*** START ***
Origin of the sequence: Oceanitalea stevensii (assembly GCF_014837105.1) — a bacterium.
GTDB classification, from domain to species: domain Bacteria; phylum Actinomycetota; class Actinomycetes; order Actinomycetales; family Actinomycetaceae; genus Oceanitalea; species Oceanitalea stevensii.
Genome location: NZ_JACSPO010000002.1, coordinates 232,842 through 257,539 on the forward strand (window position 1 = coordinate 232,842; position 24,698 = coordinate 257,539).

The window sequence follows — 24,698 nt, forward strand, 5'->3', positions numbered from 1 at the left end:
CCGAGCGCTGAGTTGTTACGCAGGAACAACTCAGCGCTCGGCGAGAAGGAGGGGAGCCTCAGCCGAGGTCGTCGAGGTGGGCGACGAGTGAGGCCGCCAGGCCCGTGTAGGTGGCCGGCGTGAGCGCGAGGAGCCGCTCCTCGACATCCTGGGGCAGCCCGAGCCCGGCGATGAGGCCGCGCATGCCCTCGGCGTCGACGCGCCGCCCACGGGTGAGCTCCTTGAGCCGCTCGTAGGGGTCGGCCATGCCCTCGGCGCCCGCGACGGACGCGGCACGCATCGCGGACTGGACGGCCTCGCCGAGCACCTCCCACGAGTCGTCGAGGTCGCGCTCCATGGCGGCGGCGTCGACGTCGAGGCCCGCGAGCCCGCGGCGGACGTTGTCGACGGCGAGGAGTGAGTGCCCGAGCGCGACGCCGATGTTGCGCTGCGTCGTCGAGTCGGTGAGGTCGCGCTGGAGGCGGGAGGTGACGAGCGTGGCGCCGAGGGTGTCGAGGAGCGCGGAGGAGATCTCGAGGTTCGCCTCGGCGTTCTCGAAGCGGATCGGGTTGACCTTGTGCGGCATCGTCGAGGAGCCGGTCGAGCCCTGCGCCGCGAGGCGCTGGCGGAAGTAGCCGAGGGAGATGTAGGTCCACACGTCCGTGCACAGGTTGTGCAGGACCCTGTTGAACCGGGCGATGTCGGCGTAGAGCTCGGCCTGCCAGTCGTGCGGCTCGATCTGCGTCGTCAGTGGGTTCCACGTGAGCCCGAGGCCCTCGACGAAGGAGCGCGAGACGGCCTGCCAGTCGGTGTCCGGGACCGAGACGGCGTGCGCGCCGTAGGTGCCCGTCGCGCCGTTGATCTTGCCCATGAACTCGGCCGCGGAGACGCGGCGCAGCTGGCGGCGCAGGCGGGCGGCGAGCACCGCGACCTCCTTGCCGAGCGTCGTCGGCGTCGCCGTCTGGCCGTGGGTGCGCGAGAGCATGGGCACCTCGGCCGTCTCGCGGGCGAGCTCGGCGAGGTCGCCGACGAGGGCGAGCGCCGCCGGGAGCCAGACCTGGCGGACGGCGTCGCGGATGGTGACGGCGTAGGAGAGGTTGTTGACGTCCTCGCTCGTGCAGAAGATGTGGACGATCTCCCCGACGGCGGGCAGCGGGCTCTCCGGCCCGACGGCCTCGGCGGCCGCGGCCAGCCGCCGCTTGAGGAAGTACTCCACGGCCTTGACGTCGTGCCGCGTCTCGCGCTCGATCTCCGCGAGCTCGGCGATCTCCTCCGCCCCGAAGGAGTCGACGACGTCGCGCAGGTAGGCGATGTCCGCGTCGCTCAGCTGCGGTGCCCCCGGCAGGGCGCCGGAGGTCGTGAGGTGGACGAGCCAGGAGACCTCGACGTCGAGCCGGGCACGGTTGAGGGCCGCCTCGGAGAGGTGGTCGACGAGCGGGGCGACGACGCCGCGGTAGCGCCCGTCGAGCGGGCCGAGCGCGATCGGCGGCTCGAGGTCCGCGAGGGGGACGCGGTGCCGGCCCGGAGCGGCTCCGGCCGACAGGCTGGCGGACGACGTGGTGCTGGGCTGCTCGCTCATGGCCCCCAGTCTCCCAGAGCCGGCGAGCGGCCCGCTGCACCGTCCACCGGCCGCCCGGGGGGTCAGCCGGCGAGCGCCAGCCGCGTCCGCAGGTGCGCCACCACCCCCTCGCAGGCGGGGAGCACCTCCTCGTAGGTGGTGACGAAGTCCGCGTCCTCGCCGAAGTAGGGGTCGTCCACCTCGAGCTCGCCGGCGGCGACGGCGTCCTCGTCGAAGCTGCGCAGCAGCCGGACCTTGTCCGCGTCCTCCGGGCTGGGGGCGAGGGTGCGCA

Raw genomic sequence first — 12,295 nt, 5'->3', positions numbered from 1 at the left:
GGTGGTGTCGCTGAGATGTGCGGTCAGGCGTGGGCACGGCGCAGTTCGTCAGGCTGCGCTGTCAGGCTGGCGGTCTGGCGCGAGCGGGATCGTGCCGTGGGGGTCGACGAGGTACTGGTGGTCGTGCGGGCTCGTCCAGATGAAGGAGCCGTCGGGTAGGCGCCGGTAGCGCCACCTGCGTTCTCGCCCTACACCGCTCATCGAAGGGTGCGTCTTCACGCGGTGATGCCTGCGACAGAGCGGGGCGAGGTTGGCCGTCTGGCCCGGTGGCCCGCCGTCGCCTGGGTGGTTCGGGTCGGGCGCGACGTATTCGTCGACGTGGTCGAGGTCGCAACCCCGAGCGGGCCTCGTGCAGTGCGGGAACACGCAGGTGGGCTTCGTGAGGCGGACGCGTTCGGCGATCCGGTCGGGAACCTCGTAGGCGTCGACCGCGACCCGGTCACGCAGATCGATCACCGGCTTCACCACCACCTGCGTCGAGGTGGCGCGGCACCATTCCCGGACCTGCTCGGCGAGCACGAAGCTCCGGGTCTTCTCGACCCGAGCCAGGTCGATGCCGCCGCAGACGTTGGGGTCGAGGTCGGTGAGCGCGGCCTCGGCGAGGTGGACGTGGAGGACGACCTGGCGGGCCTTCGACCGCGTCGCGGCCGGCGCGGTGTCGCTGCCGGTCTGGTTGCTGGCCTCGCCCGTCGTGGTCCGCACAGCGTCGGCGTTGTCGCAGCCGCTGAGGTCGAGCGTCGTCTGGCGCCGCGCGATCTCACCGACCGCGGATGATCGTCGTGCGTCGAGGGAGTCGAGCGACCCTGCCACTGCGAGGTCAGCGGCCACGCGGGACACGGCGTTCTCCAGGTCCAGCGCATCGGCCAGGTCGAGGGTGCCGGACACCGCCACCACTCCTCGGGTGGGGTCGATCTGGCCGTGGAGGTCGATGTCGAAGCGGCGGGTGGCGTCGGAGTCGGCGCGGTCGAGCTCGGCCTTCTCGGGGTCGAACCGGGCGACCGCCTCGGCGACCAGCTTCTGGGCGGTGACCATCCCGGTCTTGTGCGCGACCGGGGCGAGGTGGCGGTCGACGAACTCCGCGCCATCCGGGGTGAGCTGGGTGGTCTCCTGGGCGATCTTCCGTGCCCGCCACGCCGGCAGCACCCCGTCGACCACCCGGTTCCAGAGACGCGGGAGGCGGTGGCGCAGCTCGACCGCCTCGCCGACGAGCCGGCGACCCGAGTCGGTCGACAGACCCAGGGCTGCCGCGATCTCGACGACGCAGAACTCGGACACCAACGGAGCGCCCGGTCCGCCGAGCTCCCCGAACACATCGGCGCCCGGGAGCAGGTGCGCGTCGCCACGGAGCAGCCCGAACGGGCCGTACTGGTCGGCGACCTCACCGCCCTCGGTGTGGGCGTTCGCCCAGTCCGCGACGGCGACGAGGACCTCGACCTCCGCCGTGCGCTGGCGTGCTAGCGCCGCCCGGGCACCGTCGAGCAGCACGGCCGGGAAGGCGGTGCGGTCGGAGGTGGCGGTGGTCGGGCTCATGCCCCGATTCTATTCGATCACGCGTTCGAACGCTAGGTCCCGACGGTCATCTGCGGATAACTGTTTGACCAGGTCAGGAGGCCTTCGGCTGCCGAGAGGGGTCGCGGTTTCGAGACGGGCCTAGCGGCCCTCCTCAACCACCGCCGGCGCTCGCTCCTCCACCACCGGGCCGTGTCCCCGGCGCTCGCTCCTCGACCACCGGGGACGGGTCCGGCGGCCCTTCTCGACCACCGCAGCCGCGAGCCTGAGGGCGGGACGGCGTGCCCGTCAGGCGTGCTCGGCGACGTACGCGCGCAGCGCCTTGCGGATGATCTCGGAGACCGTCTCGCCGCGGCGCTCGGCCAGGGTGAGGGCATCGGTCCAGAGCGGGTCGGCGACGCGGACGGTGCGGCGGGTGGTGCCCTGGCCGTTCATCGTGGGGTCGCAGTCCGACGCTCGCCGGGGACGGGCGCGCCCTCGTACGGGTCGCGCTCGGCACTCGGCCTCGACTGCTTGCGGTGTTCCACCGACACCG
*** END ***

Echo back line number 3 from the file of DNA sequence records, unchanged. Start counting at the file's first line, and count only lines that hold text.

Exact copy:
Genome location: NZ_JACSPO010000002.1, coordinates 232,842 through 257,539 on the forward strand (window position 1 = coordinate 232,842; position 24,698 = coordinate 257,539).